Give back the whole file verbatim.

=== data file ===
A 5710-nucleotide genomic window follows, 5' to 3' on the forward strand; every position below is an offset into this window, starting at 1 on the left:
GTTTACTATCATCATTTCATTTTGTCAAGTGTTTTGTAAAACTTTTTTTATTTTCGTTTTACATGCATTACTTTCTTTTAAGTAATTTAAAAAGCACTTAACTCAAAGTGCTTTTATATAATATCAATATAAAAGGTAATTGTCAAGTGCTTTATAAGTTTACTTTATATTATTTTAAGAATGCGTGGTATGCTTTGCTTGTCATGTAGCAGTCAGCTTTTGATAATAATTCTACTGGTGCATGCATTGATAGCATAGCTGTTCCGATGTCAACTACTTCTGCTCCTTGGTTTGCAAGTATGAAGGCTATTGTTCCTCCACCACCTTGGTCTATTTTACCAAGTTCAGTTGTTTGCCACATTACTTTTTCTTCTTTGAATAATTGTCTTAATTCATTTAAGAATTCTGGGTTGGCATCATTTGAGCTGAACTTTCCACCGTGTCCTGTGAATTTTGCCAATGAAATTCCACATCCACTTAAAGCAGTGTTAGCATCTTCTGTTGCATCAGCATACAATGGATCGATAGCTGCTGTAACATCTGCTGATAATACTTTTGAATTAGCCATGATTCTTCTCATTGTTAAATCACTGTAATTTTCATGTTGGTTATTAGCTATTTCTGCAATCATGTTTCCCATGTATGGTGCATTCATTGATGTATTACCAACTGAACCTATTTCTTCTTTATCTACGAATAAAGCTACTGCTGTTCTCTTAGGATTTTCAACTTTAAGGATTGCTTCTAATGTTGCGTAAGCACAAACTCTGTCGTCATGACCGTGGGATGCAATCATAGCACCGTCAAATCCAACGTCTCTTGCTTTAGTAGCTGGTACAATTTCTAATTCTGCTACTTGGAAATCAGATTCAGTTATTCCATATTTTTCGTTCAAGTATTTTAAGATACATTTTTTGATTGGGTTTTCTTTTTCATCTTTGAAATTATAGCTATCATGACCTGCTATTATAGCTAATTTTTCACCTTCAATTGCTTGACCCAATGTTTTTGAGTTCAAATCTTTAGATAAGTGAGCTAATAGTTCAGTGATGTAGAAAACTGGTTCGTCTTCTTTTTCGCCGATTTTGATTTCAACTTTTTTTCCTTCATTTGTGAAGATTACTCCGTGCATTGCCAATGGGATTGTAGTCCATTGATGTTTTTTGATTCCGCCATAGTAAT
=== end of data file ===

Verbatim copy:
A 5710-nucleotide genomic window follows, 5' to 3' on the forward strand; every position below is an offset into this window, starting at 1 on the left:
GTTTACTATCATCATTTCATTTTGTCAAGTGTTTTGTAAAACTTTTTTTATTTTCGTTTTACATGCATTACTTTCTTTTAAGTAATTTAAAAAGCACTTAACTCAAAGTGCTTTTATATAATATCAATATAAAAGGTAATTGTCAAGTGCTTTATAAGTTTACTTTATATTATTTTAAGAATGCGTGGTATGCTTTGCTTGTCATGTAGCAGTCAGCTTTTGATAATAATTCTACTGGTGCATGCATTGATAGCATAGCTGTTCCGATGTCAACTACTTCTGCTCCTTGGTTTGCAAGTATGAAGGCTATTGTTCCTCCACCACCTTGGTCTATTTTACCAAGTTCAGTTGTTTGCCACATTACTTTTTCTTCTTTGAATAATTGTCTTAATTCATTTAAGAATTCTGGGTTGGCATCATTTGAGCTGAACTTTCCACCGTGTCCTGTGAATTTTGCCAATGAAATTCCACATCCACTTAAAGCAGTGTTAGCATCTTCTGTTGCATCAGCATACAATGGATCGATAGCTGCTGTAACATCTGCTGATAATACTTTTGAATTAGCCATGATTCTTCTCATTGTTAAATCACTGTAATTTTCATGTTGGTTATTAGCTATTTCTGCAATCATGTTTCCCATGTATGGTGCATTCATTGATGTATTACCAACTGAACCTATTTCTTCTTTATCTACGAATAAAGCTACTGCTGTTCTCTTAGGATTTTCAACTTTAAGGATTGCTTCTAATGTTGCGTAAGCACAAACTCTGTCGTCATGACCGTGGGATGCAATCATAGCACCGTCAAATCCAACGTCTCTTGCTTTAGTAGCTGGTACAATTTCTAATTCTGCTACTTGGAAATCAGATTCAGTTATTCCATATTTTTCGTTCAAGTATTTTAAGATACATTTTTTGATTGGGTTTTCTTTTTCATCTTTGAAATTATAGCTATCATGACCTGCTATTATAGCTAATTTTTCACCTTCAATTGCTTGACCCAATGTTTTTGAGTTCAAATCTTTAGATAAGTGAGCTAATAGTTCAGTGATGTAGAAAACTGGTTCGTCTTCTTTTTCGCCGATTTTGATTTCAACTTTTTTTCCTTCATTTGTGAAGATTACTCCGTGCATTGCCAATGGGATTGTAGTCCATTGATGTTTTTTGATTCCGCCATAGTAAT